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Sustainable Timber Tasmania and Parks and Wildlife Service announce road opening

21/05/2019

Florentine Road and Arve Road (to the Hartz Mountain junction) are officially reopened to the public.More

Easter safety is paramount for our parks and reserves

18/04/2019

The Parks and Wildlife Service encourages visitors and Tasmanians alike to get outdoors and get active - especially in our parks and reserves.More

Good news, Hartz Mountain National Park and other tracks are open!

17/04/2019

In time for Easter walking, PWS have been able to re-open a number of tracks.More

Alert

History

Wreck of the Alert

The stern of the Alert on Arthur Beach

The 91 ton schooner Alert was built by W. Brown at the Bellinger River, New South Wales, in 1846. The vessel was registered at Hobart in 1847 and Launceston in 1853, primarily servicing the cross Bass Strait trade to Victoria and making at least 60 voyages on this route. After going ashore at Port Fairy, Victoria, in March 1854 the stranded vessel was sold to a James Cust and was subsequently refloated and repaired. On 22 August the Alert sailed for Launceston in ballast but bad weather and poor navigation found it on the west coast of Tasmania, some 200 kilometres from its intended destination.

Trapped by gale forced winds the master, Ambrose Drewitt, ran the schooner ashore on 25 August, south of the entrance to the Arthur River. The crew reached shore safely and three of the men walked northwards to seek help at the Woolnorth property near Cape Grim. The crew were subsequently taken on to Launceston, and despite reports that the Alert would be salvaged nothing appears to have come about. The hull of the vessel was reported to be lying on the beach in 1867 by shipwreck survivors from the Moyne, and again in 1871 by the crew of the fishing vessel Jessie.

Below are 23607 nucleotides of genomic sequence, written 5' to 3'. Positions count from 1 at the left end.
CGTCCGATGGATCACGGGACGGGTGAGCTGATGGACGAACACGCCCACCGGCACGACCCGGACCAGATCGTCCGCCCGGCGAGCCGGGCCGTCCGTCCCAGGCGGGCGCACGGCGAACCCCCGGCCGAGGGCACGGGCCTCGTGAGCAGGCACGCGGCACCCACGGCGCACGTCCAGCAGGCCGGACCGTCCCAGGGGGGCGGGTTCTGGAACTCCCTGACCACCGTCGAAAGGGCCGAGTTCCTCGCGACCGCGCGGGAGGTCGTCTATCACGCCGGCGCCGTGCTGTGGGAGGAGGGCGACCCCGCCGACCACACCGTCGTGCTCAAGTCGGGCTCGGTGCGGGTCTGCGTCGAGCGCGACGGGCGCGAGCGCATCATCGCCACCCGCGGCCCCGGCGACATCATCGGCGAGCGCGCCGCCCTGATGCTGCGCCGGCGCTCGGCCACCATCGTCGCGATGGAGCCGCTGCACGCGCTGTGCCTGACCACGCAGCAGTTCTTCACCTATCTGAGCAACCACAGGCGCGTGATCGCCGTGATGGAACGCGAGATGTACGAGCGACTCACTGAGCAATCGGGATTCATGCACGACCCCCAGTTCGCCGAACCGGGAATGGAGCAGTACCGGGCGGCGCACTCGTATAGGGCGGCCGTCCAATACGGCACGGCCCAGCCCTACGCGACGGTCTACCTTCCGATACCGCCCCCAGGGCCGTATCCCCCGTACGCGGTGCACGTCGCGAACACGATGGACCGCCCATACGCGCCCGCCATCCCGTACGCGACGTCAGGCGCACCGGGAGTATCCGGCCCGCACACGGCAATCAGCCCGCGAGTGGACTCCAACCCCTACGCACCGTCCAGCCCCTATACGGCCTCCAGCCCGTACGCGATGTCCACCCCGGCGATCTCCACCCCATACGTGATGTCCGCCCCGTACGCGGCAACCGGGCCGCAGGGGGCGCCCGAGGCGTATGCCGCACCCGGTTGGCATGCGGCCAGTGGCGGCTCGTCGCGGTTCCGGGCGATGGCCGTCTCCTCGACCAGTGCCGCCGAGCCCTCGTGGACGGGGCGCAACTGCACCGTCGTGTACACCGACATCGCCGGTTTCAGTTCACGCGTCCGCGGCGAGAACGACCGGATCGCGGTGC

The Site

hull of the alert

Close up of the hull showing
frames and inner planking

In October 2003, after weeks of high seas, the partly intact hull of a shipwreck was reported near the Arthur River. The location of the site and the size of the surviving structure identified the wreck as the Alert. A subsequent inspection recorded the remains of approximately one-quarter of the original hull structure lying above the high water mark on Arthur Beach.

The material consisted of the stern half of the keel structure with most of the portside framing and planking still attached. While the timbers were largely intact the sectioning of the structure enabled many details of the construction to be recorded as the wreckage was largely exposed above the sand (but has since been naturally reburied). Samples of timber taken from the hull showed that the schooner was built entirely from Eucalyptus species common to northern New South Wales. The hull was also sheathed with ‘Muntz metal’, a copper and zinc alloy.

Although there were around 630 ships built in Australia before 1850, only 17 of these craft have been relocated as shipwrecks. Archaeological work on two of these sites, the Waterwitch (1835-1842) and Clarence (1841-1850) indicated that these vessels were cheaply built and poorly equipped. However, the work on the Alert site has shown that the schooner was relatively well built, with large timbers, suitable fastenings and a metal sheathed hull. In this respect the fortuitous discovery and recording of the Alert has contributed to a more complete picture of early shipbuilding in Australia.

Further Reading

Coroneos, C., 1991. One interpretation for the short working lives of early Australian wooden sailing vessels in Victorian waters, Bulletin of the Australian Institute for Maritime Archaeology, 15 (2), 7-14.

The Australian-built schooner Alert (1846–1854) [PDF - 196 KB]. In Nash, M., 2004, The Australian built schooner Alert (1845-1854), Bulletin of the Australasian Institute for Maritime Archaeology, 28.